Bills Should Forget Henson, Vie for Volek Instead

One thing that has always befuddled me is why NFL GMs, coaches, and front office personnel go flocking to the highest profile media gig in town regarding players. It usually only leads to teams overpaying and/or overcompensating for players and more times than not, not getting an equitable recompense in return.

In the era of the NFL salary cap, this is no way to optimize cap dollars. As a case in point, consider all of the current hoopla over major league baseball player wannabe Drew Henson. After three seasons of minor league ball, Henson is currently being touted as one of the hottest commodities in the NFL. Why? Because the media says so?

Henson has started a grand total of only 8 games, all in one season at Michigan, all during the 2000 season, none against teams ranked among the top 12 in the final AP poll for that season. Since 1997, Henson has started in 8 total football games during those 6 seasons. For this several teams are lining up to offer up who knows what in exchange for Henson. Presumably any trade with Houston will include a future first through third round draft selection.

Meanwhile, other players who performed at a higher level in college, for a longer duration in college, and who have been on the sidelines learning from one of the best QBs in the business while Henson was off playing stick ball in the minors, the NFL equivalent of the European League, are sitting idly by preparing to re-sign for their teams in what will be a veritable steal. That player is Billy Volek.

Billy Volek?s last season of college ball was better than that of Henson?s. Volek put up 30 passing TDs, added 3 more rushing TDs, and allowed only 3 interceptions on just over 2,700 yards and 65.0% completion percentage. In contrast, Henson, put up 18 passing TDs, added another 2 rushing, had 4 interceptions on over 2,100 yards and a 61.6% completion percentage. Granted, Henson played in only two-thirds as many games as Volek, but a straight extrapolation Volek?s numbers remain better than Henson?s.

In three seasons for the Fresno State Bulldogs, Volek tossed 57 TDs to only 12 interceptions. David Carr was Volek?s backup in Volek?s last two seasons. Volek appears to be of the highest moral character in keeping with the type of players that the Bills seem to prefer.

If any team in this league should be onto Volek it should be the Bills who witnessed first hand some of Volek?s poise, field presence, mechanics, and intangibles as he shredded the Bills? vaunted 2nd ranked yardage, 5th ranked scoring, and 2nd ranked passing defense in week 15 on the road at the Ralph. Volek threw for nearly 300 yards, 2 passing TDs, and a rushing TD while leading the Titans to a narrow win on the merits of their offensive performance in his first start ever. If anything, this should have perked the eyes and ears of Donahoe & Co. at One Bills Drive.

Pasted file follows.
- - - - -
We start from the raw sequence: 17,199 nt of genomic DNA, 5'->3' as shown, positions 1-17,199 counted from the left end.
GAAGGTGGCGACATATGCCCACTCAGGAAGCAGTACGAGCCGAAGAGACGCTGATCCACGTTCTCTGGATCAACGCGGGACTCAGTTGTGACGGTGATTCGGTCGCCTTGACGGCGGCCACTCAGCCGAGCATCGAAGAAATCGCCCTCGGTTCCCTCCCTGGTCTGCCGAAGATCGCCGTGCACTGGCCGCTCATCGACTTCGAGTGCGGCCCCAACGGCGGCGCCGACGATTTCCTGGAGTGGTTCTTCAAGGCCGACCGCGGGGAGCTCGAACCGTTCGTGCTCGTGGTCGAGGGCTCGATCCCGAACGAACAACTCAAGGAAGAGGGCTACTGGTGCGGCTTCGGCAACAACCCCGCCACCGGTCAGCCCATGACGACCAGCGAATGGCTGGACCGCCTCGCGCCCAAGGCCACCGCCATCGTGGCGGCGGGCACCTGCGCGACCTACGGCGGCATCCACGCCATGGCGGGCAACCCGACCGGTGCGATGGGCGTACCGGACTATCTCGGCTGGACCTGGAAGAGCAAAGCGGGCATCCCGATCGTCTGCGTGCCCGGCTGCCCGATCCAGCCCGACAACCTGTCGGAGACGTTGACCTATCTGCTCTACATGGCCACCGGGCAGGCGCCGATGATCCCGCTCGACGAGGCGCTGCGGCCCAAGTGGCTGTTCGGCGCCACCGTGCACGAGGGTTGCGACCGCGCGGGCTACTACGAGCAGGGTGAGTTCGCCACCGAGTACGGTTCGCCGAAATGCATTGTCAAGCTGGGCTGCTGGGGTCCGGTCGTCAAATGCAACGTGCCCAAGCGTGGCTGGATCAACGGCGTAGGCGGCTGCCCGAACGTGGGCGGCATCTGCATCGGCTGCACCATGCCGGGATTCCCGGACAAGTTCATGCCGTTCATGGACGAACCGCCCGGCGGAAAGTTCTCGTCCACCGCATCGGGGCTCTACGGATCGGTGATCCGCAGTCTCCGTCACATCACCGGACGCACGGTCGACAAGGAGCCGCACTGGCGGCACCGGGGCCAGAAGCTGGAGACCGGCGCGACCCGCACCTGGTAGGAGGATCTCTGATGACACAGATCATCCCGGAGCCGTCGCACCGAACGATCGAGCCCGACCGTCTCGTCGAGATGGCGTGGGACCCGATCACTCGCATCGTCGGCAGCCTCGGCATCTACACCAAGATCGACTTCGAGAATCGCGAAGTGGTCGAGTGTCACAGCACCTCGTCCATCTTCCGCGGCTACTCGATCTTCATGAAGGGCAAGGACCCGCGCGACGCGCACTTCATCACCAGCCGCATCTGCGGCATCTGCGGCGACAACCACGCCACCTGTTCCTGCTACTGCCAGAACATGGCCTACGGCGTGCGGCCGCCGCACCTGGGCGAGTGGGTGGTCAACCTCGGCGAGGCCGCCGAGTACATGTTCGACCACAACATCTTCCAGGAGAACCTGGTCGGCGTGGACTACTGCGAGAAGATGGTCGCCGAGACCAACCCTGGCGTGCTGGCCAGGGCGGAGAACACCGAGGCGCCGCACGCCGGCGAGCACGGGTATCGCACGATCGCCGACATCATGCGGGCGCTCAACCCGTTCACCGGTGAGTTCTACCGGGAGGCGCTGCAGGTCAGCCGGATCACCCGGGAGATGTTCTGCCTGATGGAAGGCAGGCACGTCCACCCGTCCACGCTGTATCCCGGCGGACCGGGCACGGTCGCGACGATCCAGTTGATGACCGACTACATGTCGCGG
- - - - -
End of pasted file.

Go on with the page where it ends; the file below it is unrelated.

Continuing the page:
Yet, Donahoe, Mularkey, and Wyche flocked to see the Henson show as led by the media. This is fine, but why the Bills would gamble what is said to be required to acquire Henson given Donahoe?s massive failure with Bledsoe and with the organization?s high profile QB issues since Kelly?s departure, should be beyond anyone?s comprehension. Throw in that the team should be headed for a "run first" approach, and it remains befuddling as to why the Bills would desire to expend additional cap resources on risky high-profile moves.

What I don?t understand is why any team is willing to give up a potential first or second round draft pick for a player than hasn?t proven anything in the ranks of either college or pro football. Eight games in 6 seasons while not even participating in pro football for three seasons does not exactly scream out "bargain" here. Then again, I suppose finding those bargains are not something that the Bills? braintrust seems to pride themselves on.

Meanwhile, the word is that the Titans are fully prepared to re-sign Volek to an extension. Why are not the Bills interested? The Titans are in no position capwise to offer Volek much. In fact, the Bills could likely get away with easily with an offer in the $1.5 to $2 million range by my guess with an opportunity to start thrown in. The upside as well would be a contract with relatively low risk.

Instead, I suppose we can look to see where the media circus is, and like sheep, the Bills and other teams will be standing in line to see whatever the NFL and its accompanying partyline media says is the greatest show on earth. Meanwhile, bargains such as Volek will likely sit on their former teams as the Titans laugh about their fortunes as other teams herd themselves into the bigtop to see what is playing in the center ring.

E-mail: mweiler.billsreport@cox.net

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